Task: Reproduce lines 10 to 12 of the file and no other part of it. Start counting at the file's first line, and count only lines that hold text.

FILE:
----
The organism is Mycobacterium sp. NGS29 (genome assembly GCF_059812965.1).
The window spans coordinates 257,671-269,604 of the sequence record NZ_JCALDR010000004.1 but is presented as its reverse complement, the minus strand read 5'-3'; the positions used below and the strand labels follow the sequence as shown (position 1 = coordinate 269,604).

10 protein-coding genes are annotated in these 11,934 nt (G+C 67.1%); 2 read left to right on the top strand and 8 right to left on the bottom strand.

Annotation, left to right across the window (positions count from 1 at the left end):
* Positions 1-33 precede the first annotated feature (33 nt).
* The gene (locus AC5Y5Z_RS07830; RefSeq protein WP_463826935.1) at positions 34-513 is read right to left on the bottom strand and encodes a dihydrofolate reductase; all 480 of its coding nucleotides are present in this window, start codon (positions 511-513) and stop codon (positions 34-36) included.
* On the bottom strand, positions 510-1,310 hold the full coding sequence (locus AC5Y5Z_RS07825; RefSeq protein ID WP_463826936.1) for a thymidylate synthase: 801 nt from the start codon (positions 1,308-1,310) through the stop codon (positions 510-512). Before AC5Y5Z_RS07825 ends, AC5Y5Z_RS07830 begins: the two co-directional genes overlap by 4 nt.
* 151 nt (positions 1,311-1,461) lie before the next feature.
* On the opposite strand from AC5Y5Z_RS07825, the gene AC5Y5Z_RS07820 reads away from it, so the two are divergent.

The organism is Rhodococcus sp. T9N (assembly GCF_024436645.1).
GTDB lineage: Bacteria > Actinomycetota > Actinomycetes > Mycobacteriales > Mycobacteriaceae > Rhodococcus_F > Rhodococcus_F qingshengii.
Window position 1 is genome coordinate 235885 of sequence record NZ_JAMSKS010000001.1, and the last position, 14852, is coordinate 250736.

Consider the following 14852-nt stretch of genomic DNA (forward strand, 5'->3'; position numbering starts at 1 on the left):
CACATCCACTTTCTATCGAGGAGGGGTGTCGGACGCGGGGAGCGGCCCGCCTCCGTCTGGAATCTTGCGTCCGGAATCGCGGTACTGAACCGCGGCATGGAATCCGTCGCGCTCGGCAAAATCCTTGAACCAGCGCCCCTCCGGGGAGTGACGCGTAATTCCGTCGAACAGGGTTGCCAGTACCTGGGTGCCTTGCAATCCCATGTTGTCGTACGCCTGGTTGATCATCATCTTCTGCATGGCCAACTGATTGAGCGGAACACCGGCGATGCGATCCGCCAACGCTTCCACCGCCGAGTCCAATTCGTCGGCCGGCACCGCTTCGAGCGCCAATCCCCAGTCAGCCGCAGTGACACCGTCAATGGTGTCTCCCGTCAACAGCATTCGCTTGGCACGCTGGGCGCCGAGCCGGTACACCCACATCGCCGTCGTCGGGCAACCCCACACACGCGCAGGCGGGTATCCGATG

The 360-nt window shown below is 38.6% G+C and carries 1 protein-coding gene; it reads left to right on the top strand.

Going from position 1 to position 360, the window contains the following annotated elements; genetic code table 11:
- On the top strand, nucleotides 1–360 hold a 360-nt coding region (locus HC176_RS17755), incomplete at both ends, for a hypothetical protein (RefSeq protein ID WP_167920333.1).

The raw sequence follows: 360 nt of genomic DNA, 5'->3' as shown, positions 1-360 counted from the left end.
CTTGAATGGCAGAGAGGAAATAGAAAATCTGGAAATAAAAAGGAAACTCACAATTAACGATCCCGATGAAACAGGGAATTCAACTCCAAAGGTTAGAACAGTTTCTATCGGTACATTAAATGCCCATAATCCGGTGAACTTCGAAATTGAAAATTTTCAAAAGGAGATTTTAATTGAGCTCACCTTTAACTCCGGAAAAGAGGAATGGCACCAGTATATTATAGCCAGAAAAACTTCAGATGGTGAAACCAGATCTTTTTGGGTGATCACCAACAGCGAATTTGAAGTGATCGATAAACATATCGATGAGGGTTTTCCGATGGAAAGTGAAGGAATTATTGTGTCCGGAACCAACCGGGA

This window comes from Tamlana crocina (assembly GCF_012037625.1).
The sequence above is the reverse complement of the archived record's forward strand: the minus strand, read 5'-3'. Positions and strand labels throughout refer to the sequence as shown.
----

The organism is Rhodococcus sp. T9N (assembly GCF_024436645.1).
GTDB lineage: Bacteria > Actinomycetota > Actinomycetes > Mycobacteriales > Mycobacteriaceae > Rhodococcus_F > Rhodococcus_F qingshengii.
Window position 1 is genome coordinate 235885 of sequence record NZ_JAMSKS010000001.1, and the last position, 14852, is coordinate 250736.